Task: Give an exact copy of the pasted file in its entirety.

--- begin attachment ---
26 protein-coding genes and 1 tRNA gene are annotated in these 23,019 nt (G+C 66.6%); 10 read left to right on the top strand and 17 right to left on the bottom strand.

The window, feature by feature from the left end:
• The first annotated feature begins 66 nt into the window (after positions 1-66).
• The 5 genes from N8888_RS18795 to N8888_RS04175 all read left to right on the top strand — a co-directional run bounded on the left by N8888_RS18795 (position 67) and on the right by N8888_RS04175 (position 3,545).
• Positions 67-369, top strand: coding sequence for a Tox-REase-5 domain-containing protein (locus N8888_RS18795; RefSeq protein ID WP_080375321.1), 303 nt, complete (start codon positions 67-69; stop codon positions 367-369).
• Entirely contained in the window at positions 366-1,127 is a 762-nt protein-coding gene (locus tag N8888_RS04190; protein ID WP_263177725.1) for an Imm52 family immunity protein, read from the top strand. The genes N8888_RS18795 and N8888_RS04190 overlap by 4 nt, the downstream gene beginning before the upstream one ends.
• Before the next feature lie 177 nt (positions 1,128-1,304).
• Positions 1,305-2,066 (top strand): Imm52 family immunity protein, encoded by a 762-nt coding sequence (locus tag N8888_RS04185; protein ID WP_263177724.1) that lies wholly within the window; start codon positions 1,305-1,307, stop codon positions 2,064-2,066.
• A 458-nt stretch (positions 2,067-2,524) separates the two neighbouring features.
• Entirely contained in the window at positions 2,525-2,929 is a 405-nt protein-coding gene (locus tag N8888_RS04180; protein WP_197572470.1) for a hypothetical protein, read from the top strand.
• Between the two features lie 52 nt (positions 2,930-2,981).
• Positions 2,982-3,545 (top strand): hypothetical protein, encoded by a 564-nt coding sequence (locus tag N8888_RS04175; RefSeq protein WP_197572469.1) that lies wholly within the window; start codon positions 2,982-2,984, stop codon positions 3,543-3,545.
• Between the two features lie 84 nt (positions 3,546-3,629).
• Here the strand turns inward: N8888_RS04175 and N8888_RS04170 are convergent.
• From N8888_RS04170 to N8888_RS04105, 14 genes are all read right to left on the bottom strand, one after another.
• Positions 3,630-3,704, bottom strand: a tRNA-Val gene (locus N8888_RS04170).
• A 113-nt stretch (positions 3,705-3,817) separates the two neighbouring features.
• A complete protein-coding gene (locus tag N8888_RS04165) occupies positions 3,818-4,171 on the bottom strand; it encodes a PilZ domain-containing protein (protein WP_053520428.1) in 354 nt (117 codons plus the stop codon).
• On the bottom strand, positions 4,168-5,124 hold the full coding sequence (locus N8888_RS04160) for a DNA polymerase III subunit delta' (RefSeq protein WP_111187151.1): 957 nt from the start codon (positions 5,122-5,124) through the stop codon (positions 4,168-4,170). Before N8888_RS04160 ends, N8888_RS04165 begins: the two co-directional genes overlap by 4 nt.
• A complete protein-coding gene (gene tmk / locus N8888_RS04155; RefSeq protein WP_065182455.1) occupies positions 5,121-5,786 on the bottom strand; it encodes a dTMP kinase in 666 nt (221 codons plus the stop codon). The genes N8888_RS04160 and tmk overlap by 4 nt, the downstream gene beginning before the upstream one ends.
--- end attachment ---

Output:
26 protein-coding genes and 1 tRNA gene are annotated in these 23,019 nt (G+C 66.6%); 10 read left to right on the top strand and 17 right to left on the bottom strand.

The window, feature by feature from the left end:
• The first annotated feature begins 66 nt into the window (after positions 1-66).
• The 5 genes from N8888_RS18795 to N8888_RS04175 all read left to right on the top strand — a co-directional run bounded on the left by N8888_RS18795 (position 67) and on the right by N8888_RS04175 (position 3,545).
• Positions 67-369, top strand: coding sequence for a Tox-REase-5 domain-containing protein (locus N8888_RS18795; RefSeq protein ID WP_080375321.1), 303 nt, complete (start codon positions 67-69; stop codon positions 367-369).
• Entirely contained in the window at positions 366-1,127 is a 762-nt protein-coding gene (locus tag N8888_RS04190; protein ID WP_263177725.1) for an Imm52 family immunity protein, read from the top strand. The genes N8888_RS18795 and N8888_RS04190 overlap by 4 nt, the downstream gene beginning before the upstream one ends.
• Before the next feature lie 177 nt (positions 1,128-1,304).
• Positions 1,305-2,066 (top strand): Imm52 family immunity protein, encoded by a 762-nt coding sequence (locus tag N8888_RS04185; protein ID WP_263177724.1) that lies wholly within the window; start codon positions 1,305-1,307, stop codon positions 2,064-2,066.
• A 458-nt stretch (positions 2,067-2,524) separates the two neighbouring features.
• Entirely contained in the window at positions 2,525-2,929 is a 405-nt protein-coding gene (locus tag N8888_RS04180; protein WP_197572470.1) for a hypothetical protein, read from the top strand.
• Between the two features lie 52 nt (positions 2,930-2,981).
• Positions 2,982-3,545 (top strand): hypothetical protein, encoded by a 564-nt coding sequence (locus tag N8888_RS04175; RefSeq protein WP_197572469.1) that lies wholly within the window; start codon positions 2,982-2,984, stop codon positions 3,543-3,545.
• Between the two features lie 84 nt (positions 3,546-3,629).
• Here the strand turns inward: N8888_RS04175 and N8888_RS04170 are convergent.
• From N8888_RS04170 to N8888_RS04105, 14 genes are all read right to left on the bottom strand, one after another.
• Positions 3,630-3,704, bottom strand: a tRNA-Val gene (locus N8888_RS04170).
• A 113-nt stretch (positions 3,705-3,817) separates the two neighbouring features.
• A complete protein-coding gene (locus tag N8888_RS04165) occupies positions 3,818-4,171 on the bottom strand; it encodes a PilZ domain-containing protein (protein WP_053520428.1) in 354 nt (117 codons plus the stop codon).
• On the bottom strand, positions 4,168-5,124 hold the full coding sequence (locus N8888_RS04160) for a DNA polymerase III subunit delta' (RefSeq protein WP_111187151.1): 957 nt from the start codon (positions 5,122-5,124) through the stop codon (positions 4,168-4,170). Before N8888_RS04160 ends, N8888_RS04165 begins: the two co-directional genes overlap by 4 nt.
• A complete protein-coding gene (gene tmk / locus N8888_RS04155; RefSeq protein WP_065182455.1) occupies positions 5,121-5,786 on the bottom strand; it encodes a dTMP kinase in 666 nt (221 codons plus the stop codon). The genes N8888_RS04160 and tmk overlap by 4 nt, the downstream gene beginning before the upstream one ends.